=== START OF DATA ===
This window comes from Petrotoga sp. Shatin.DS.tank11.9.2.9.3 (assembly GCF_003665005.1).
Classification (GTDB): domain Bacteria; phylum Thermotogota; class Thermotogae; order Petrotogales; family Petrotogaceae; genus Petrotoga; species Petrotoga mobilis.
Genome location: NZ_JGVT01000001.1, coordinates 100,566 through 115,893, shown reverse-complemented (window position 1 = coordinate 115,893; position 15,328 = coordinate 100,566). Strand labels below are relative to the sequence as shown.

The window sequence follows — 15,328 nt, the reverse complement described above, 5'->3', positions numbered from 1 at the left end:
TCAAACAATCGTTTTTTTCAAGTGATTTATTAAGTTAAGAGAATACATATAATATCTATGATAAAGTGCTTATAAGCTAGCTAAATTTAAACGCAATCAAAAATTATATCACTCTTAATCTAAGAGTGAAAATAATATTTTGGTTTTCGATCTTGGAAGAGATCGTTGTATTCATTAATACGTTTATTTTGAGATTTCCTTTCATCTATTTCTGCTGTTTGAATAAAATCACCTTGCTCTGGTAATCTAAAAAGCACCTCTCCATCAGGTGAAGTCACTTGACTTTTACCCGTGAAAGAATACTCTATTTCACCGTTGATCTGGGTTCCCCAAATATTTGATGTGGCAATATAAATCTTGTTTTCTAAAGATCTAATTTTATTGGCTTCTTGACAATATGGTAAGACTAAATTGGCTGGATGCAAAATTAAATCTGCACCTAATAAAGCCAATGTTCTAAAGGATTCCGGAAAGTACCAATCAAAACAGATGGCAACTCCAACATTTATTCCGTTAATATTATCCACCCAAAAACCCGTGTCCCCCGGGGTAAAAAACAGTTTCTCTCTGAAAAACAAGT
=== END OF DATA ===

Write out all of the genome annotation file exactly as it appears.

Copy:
This window comes from Petrotoga sp. Shatin.DS.tank11.9.2.9.3 (assembly GCF_003665005.1).
Classification (GTDB): domain Bacteria; phylum Thermotogota; class Thermotogae; order Petrotogales; family Petrotogaceae; genus Petrotoga; species Petrotoga mobilis.
Genome location: NZ_JGVT01000001.1, coordinates 100,566 through 115,893, shown reverse-complemented (window position 1 = coordinate 115,893; position 15,328 = coordinate 100,566). Strand labels below are relative to the sequence as shown.

The window sequence follows — 15,328 nt, the reverse complement described above, 5'->3', positions numbered from 1 at the left end:
TCAAACAATCGTTTTTTTCAAGTGATTTATTAAGTTAAGAGAATACATATAATATCTATGATAAAGTGCTTATAAGCTAGCTAAATTTAAACGCAATCAAAAATTATATCACTCTTAATCTAAGAGTGAAAATAATATTTTGGTTTTCGATCTTGGAAGAGATCGTTGTATTCATTAATACGTTTATTTTGAGATTTCCTTTCATCTATTTCTGCTGTTTGAATAAAATCACCTTGCTCTGGTAATCTAAAAAGCACCTCTCCATCAGGTGAAGTCACTTGACTTTTACCCGTGAAAGAATACTCTATTTCACCGTTGATCTGGGTTCCCCAAATATTTGATGTGGCAATATAAATCTTGTTTTCTAAAGATCTAATTTTATTGGCTTCTTGACAATATGGTAAGACTAAATTGGCTGGATGCAAAATTAAATCTGCACCTAATAAAGCCAATGTTCTAAAGGATTCCGGAAAGTACCAATCAAAACAGATGGCAACTCCAACATTTATTCCGTTAATATTATCCACCCAAAAACCCGTGTCCCCCGGGGTAAAAAACAGTTTCTCTCTGAAAAACAAGT